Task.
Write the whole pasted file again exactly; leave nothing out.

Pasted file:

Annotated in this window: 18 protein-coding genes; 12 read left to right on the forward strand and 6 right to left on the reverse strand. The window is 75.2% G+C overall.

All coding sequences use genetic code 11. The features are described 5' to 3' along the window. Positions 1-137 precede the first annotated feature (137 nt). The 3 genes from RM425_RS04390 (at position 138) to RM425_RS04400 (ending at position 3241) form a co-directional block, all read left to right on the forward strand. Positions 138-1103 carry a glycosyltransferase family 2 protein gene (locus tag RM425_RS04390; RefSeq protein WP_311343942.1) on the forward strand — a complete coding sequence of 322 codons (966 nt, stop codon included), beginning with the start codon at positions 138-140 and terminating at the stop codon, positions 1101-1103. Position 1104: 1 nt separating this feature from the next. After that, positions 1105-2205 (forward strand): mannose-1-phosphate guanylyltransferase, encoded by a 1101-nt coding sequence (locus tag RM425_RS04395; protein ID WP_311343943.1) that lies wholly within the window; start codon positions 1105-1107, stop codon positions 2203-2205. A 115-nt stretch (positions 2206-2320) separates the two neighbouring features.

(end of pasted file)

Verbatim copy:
Annotated in this window: 18 protein-coding genes; 12 read left to right on the forward strand and 6 right to left on the reverse strand. The window is 75.2% G+C overall.

All coding sequences use genetic code 11. The features are described 5' to 3' along the window. Positions 1-137 precede the first annotated feature (137 nt). The 3 genes from RM425_RS04390 (at position 138) to RM425_RS04400 (ending at position 3241) form a co-directional block, all read left to right on the forward strand. Positions 138-1103 carry a glycosyltransferase family 2 protein gene (locus tag RM425_RS04390; RefSeq protein WP_311343942.1) on the forward strand — a complete coding sequence of 322 codons (966 nt, stop codon included), beginning with the start codon at positions 138-140 and terminating at the stop codon, positions 1101-1103. Position 1104: 1 nt separating this feature from the next. After that, positions 1105-2205 (forward strand): mannose-1-phosphate guanylyltransferase, encoded by a 1101-nt coding sequence (locus tag RM425_RS04395; protein ID WP_311343943.1) that lies wholly within the window; start codon positions 1105-1107, stop codon positions 2203-2205. A 115-nt stretch (positions 2206-2320) separates the two neighbouring features.